Willow Warbler

It was described by Linnaeus in his Systema Naturae in 1758 under the genus Motacilla.

Picture of the Willow Warbler has been licensed under a Creative Commons Attribution-Share Alike.
Original source: Own work
Author: Andreas TreptePermission(Reusing this file)This photo was taken by Andreas Trepte.Please credit this photo Andreas Trepte, www.photo-natur.de.

The Willow Warbler is classified as Least Concern. Does not qualify for a more at risk category. Widespread and abundant taxa are included in this category.

Posted by Steve Blain Willow Warbler, Broom GP, 13th April 2010 at 8:25 PM Labels: Broom, Willow Warbler 0 comments: Post a Comment Newer Post Older Post Home Subscribe to: Post Comments (Atom) Related Posts with Thumbnails Welcome - Please note that many of these images have been uploaded at a higher resolution than you currently see them. by clicking on them, you will see them at their original size. More

The Willow Warbler is almost unique amongst birds in that it moults all of its feathers twice in a year, on the breeding grounds and again on the wintering grounds; the reason for this is unclear but may have to to do with the length of the migration (from n Europe to s Africa) line Population and Distribution Population Trend: Wider Countryside Report Regional Trends: Scotland More

* Willow Warbler videos, photos & sounds on the Internet Bird Collection * Ageing and sexing (PDF) by Javier Blasco-Zumeta * Willow Warbler decription from RSPB website Retrieved from "http://en.wikipedia. More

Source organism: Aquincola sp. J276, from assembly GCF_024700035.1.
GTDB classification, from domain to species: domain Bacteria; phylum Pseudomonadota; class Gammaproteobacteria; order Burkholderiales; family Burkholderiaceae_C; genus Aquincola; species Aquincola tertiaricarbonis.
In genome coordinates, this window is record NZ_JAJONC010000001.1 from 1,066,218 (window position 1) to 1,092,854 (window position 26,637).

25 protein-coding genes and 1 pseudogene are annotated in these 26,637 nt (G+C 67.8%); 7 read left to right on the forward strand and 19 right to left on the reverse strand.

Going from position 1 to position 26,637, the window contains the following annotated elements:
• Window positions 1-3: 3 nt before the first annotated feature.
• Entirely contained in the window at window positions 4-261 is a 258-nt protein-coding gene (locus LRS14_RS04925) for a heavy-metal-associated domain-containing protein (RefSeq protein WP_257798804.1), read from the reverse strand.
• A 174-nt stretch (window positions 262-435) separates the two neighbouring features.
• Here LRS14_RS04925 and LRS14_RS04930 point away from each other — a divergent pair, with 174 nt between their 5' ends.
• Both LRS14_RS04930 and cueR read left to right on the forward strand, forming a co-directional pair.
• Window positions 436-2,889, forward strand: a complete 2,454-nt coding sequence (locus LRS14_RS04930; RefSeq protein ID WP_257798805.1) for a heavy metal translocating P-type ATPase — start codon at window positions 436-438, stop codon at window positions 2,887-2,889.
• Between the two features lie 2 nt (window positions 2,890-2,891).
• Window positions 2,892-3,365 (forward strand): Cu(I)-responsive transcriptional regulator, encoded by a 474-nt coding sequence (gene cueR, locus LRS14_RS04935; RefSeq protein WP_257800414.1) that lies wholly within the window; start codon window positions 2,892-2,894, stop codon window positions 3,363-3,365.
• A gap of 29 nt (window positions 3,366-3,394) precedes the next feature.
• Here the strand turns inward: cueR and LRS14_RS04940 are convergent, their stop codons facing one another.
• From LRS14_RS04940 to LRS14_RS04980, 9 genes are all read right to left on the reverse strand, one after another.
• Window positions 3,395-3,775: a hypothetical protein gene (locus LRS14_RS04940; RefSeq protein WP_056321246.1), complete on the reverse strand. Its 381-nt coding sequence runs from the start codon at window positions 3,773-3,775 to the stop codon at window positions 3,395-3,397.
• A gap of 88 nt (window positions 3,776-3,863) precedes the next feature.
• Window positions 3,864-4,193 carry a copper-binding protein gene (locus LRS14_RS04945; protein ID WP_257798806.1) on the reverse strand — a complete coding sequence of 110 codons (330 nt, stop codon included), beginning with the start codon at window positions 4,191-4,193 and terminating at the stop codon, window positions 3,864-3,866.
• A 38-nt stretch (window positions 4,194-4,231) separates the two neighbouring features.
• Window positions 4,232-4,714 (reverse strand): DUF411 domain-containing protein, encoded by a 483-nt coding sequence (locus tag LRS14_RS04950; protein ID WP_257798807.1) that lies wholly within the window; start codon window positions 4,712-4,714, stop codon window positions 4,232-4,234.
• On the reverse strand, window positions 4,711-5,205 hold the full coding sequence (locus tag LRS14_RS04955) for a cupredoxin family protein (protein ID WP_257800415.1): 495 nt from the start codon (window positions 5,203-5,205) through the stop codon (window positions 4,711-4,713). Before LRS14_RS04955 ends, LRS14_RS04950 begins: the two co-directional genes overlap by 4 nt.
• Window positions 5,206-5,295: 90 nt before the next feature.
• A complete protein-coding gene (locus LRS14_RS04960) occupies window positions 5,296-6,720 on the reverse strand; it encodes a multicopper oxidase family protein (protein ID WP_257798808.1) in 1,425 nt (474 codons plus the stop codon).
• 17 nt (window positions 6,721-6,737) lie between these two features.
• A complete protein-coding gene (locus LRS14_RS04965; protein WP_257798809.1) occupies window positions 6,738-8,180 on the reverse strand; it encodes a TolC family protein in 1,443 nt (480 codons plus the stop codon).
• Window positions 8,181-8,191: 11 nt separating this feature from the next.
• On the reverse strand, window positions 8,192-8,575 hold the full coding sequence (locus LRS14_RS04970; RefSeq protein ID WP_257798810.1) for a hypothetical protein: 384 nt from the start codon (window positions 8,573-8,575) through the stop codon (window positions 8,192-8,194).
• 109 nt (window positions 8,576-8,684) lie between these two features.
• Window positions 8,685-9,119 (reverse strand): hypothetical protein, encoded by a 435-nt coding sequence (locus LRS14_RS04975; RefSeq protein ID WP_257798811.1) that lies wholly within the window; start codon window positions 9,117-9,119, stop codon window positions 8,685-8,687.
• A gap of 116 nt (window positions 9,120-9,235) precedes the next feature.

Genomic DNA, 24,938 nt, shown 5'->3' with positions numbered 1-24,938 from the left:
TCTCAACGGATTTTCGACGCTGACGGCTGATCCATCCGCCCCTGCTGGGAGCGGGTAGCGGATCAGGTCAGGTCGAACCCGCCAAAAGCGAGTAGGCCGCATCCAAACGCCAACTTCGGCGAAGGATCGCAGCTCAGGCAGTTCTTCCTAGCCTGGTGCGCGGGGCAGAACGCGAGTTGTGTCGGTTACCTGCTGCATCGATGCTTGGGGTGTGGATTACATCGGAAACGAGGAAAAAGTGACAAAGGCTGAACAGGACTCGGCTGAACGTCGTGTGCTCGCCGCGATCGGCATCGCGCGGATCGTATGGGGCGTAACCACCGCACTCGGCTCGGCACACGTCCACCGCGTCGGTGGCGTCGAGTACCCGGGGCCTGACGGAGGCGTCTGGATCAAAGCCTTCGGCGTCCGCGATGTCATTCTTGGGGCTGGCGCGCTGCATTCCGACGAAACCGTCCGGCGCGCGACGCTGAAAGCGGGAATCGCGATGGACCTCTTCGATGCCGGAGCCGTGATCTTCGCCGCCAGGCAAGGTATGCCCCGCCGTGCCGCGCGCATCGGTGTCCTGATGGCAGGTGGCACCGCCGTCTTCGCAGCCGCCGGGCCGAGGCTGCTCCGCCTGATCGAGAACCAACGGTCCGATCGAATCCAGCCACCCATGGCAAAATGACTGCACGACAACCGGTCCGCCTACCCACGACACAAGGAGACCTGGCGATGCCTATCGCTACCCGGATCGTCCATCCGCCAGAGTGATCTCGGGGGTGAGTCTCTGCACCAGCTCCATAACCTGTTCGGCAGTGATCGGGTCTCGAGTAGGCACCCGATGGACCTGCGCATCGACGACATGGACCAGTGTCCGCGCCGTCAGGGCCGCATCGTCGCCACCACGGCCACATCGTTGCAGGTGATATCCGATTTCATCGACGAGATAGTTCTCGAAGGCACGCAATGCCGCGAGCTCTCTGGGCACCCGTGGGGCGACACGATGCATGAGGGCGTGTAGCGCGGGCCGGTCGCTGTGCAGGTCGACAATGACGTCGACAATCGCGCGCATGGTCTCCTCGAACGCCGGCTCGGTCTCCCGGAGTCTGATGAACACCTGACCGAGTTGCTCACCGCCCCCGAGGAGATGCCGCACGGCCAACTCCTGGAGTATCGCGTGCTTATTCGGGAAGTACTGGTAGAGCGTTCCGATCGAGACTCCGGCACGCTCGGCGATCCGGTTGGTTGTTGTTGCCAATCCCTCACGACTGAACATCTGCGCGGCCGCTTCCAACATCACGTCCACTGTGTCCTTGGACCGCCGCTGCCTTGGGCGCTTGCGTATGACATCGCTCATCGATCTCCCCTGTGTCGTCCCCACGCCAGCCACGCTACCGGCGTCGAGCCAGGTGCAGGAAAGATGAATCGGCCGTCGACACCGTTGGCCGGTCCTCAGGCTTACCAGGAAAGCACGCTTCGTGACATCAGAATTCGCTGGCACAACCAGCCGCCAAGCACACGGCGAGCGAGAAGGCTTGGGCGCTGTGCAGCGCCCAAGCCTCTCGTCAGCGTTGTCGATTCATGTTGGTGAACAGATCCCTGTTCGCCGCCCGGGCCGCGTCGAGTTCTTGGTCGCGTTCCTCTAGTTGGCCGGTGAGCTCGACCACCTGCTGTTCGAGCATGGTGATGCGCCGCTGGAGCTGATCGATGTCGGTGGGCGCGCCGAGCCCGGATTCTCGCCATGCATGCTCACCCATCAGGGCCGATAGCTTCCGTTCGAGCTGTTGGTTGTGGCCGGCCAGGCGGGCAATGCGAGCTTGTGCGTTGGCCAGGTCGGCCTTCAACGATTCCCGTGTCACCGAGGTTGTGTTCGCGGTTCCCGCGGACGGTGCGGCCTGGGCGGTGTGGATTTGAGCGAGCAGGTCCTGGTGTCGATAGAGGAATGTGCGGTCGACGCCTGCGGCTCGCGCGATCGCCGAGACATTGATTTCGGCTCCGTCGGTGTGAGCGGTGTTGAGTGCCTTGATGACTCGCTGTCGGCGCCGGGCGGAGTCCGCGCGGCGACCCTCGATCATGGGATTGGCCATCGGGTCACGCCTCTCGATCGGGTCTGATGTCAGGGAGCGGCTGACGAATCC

Willow WarblerThe Willow Warbler (Phylloscopus trochilus)is a very common and widespread leaf warbler which breeds throughout northern and temperate Europe and Asia. This warbler is strongly migratory and the majority of the population winters in sub-Saharan Africa. It is one of the first leaf warblers to return in the spring but is later than the Chiffchaff, Phylloscopus collybita. More

Willow warbler at nest Where & when to see them * During the months of April to September willow warblers are widespread all over the UK. * Willow warblers can be found in woodland and scrub, especially where there is birch and willow. More

The Willow Warbler was considered, 100 years ago, to be the commonest warbler in northern England and over most of Scotland but the Whitethroat was more numerous in England. They were sparse in the west of Ireland and breeding was not proved on Orkney or the Western Isles and not suspected on Shetland. More

In: Willow Warbler Ca: Mosquiter de passa Da: Løvsanger De: Fitis Es: Mosquitero musical Fi: pajulintu Fr: Pouillot fitis It: Luì grosso Nl: Fitis No: Løvsanger Pt: Felosa-musical Sv: Lövsångare US: Willow Warbler Ru: Пеночка-весничка Bird News Extra subscribers should log in to view an enhanced species page. More

Willow Warbler abundance has apparently shown different trends at different UK latitudes. The overall CBC/BBS trend shows a rapid decline during the 1980s and early 1990s, after 20 years of relative stability, and, on the strength of a 31% decline on CBC plots between 1974 and 1999, the species was moved from the green to the amber list. This decline occurred mainly in southern Britain, however, accompanied by a fall in survival rates there (Peach et al. 1995a), with Scottish populations remaining unaffected. More